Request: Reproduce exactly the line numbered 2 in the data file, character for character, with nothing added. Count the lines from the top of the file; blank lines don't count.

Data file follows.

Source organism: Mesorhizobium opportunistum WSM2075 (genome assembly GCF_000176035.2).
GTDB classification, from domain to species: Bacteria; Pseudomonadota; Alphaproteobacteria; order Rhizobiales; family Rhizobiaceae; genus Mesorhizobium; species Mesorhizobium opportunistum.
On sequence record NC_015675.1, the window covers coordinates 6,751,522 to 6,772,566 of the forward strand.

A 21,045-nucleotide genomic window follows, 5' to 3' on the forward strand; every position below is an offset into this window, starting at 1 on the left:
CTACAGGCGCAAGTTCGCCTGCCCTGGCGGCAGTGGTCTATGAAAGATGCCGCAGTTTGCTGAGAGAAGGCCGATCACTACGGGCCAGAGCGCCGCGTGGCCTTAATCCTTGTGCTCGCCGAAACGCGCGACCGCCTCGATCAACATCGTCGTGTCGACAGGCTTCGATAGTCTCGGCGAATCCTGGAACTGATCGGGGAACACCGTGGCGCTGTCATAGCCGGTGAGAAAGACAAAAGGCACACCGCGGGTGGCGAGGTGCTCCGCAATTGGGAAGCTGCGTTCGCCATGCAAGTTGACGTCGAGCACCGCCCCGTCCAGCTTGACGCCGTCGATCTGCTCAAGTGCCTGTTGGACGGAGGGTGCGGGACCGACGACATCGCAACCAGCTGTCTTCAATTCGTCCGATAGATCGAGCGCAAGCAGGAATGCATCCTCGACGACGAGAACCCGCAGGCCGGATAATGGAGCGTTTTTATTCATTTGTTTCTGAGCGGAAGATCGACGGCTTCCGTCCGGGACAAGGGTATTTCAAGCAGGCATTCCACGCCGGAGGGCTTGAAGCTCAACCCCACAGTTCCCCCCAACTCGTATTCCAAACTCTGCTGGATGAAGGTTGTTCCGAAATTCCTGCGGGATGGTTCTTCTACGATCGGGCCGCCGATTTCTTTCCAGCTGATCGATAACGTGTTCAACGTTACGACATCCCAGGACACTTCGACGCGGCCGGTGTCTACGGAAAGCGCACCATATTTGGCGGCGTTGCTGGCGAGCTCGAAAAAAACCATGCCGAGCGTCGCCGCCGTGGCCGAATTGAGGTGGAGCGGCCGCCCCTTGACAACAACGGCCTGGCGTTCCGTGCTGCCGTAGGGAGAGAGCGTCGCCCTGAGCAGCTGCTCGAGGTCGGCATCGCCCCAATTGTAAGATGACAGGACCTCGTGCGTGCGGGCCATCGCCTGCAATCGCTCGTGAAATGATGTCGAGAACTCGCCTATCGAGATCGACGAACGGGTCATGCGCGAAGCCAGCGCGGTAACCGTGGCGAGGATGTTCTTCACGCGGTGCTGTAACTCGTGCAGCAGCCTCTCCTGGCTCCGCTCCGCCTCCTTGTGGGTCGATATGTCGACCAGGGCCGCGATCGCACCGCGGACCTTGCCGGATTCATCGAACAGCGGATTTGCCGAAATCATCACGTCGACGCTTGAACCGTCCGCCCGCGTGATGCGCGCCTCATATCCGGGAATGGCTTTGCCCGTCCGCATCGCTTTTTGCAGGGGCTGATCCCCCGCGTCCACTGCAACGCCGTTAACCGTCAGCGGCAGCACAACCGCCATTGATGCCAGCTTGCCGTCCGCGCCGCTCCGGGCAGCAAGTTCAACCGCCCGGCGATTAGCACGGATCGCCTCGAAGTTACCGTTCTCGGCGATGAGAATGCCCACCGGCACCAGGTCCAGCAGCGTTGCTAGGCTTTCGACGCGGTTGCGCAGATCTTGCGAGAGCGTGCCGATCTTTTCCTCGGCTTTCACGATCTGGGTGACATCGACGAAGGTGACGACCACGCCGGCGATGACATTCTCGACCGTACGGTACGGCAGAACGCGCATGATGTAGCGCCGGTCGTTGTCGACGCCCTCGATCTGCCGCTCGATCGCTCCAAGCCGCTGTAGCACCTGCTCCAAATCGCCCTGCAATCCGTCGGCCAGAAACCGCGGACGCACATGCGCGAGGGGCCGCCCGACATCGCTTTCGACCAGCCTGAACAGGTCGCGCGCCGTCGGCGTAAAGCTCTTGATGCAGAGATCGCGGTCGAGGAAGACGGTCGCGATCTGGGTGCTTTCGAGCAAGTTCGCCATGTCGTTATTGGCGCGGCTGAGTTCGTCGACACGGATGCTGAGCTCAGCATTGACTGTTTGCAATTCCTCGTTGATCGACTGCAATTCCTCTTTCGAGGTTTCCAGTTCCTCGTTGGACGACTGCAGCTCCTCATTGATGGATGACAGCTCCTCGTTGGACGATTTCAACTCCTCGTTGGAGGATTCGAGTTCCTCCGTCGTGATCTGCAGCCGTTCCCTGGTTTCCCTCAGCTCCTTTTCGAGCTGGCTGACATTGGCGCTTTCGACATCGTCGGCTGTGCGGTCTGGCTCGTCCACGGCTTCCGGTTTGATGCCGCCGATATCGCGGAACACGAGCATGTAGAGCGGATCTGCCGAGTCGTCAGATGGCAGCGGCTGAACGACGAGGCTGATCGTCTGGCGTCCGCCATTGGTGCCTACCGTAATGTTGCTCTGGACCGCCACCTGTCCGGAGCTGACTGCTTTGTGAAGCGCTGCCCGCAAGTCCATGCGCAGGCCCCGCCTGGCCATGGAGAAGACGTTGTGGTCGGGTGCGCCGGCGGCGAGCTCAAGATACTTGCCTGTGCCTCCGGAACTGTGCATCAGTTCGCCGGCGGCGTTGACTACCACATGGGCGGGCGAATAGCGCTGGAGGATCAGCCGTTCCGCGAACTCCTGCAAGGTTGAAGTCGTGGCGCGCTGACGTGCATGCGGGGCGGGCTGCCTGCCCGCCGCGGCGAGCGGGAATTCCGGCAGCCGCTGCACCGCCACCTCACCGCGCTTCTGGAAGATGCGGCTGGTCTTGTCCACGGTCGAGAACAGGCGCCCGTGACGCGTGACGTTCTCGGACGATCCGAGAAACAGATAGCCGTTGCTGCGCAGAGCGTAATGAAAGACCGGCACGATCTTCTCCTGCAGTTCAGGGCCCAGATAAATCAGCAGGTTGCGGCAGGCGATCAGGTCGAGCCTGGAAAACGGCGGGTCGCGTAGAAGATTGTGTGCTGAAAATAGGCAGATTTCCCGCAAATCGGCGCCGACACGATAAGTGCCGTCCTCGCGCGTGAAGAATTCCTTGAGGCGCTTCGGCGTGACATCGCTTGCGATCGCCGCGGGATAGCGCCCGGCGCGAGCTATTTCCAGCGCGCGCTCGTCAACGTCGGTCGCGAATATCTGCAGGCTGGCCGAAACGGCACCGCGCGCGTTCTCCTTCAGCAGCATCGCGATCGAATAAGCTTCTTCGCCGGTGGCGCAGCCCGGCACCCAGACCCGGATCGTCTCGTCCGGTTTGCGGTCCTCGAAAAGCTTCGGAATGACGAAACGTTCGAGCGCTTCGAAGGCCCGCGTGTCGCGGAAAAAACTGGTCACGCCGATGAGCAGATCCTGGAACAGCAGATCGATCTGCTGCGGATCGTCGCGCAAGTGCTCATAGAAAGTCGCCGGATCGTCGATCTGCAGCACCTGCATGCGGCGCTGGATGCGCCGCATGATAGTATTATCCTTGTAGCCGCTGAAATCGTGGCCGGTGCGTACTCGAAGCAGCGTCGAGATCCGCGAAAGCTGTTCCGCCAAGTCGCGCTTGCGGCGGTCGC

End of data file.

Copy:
GTDB classification, from domain to species: Bacteria; Pseudomonadota; Alphaproteobacteria; order Rhizobiales; family Rhizobiaceae; genus Mesorhizobium; species Mesorhizobium opportunistum.